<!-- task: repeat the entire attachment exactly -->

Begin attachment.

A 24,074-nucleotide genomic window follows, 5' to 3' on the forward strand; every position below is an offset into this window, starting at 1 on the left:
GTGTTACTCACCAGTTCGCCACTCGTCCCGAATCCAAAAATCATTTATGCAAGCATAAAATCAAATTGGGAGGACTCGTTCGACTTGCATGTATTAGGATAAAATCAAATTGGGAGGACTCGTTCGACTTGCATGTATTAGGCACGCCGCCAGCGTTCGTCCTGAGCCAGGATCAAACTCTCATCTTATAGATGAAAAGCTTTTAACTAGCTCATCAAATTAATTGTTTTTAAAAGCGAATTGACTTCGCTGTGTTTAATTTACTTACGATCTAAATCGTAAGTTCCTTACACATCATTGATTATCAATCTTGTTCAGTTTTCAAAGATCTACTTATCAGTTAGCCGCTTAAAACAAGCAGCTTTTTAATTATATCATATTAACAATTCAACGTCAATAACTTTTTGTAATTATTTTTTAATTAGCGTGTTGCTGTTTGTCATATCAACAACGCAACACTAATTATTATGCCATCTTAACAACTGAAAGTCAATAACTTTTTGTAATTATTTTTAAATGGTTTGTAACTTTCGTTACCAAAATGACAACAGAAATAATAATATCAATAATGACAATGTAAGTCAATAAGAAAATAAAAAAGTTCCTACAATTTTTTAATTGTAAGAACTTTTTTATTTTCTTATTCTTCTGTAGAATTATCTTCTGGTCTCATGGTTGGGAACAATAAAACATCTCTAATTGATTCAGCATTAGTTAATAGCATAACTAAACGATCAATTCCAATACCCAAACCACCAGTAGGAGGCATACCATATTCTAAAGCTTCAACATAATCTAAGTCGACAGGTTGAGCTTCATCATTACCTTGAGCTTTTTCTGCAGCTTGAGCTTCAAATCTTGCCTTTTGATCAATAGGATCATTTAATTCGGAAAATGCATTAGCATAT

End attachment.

A 24,074-nucleotide genomic window follows, 5' to 3' on the forward strand; every position below is an offset into this window, starting at 1 on the left:
GTGTTACTCACCAGTTCGCCACTCGTCCCGAATCCAAAAATCATTTATGCAAGCATAAAATCAAATTGGGAGGACTCGTTCGACTTGCATGTATTAGGATAAAATCAAATTGGGAGGACTCGTTCGACTTGCATGTATTAGGCACGCCGCCAGCGTTCGTCCTGAGCCAGGATCAAACTCTCATCTTATAGATGAAAAGCTTTTAACTAGCTCATCAAATTAATTGTTTTTAAAAGCGAATTGACTTCGCTGTGTTTAATTTACTTACGATCTAAATCGTAAGTTCCTTACACATCATTGATTATCAATCTTGTTCAGTTTTCAAAGATCTACTTATCAGTTAGCCGCTTAAAACAAGCAGCTTTTTAATTATATCATATTAACAATTCAACGTCAATAACTTTTTGTAATTATTTTTTAATTAGCGTGTTGCTGTTTGTCATATCAACAACGCAACACTAATTATTATGCCATCTTAACAACTGAAAGTCAATAACTTTTTGTAATTATTTTTAAATGGTTTGTAACTTTCGTTACCAAAATGACAACAGAAATAATAATATCAATAATGACAATGTAAGTCAATAAGAAAATAAAAAAGTTCCTACAATTTTTTAATTGTAAGAACTTTTTTATTTTCTTATTCTTCTGTAGAATTATCTTCTGGTCTCATGGTTGGGAACAATAAAACATCTCTAATTGATTCAGCATTAGTTAATAGCATAACTAAACGATCAATTCCAATACCCAAACCACCAGTAGGAGGCATACCATATTCTAAAGCTTCAACATAATCTAAGTCGACAGGTTGAGCTTCATCATTACCTTGAGCTTTTTCTGCAGCTTGAGCTTCAAATCTTGCCTTTTGATCAATAGGATCATTTAATTCGGAAAATGCATTAGCATAT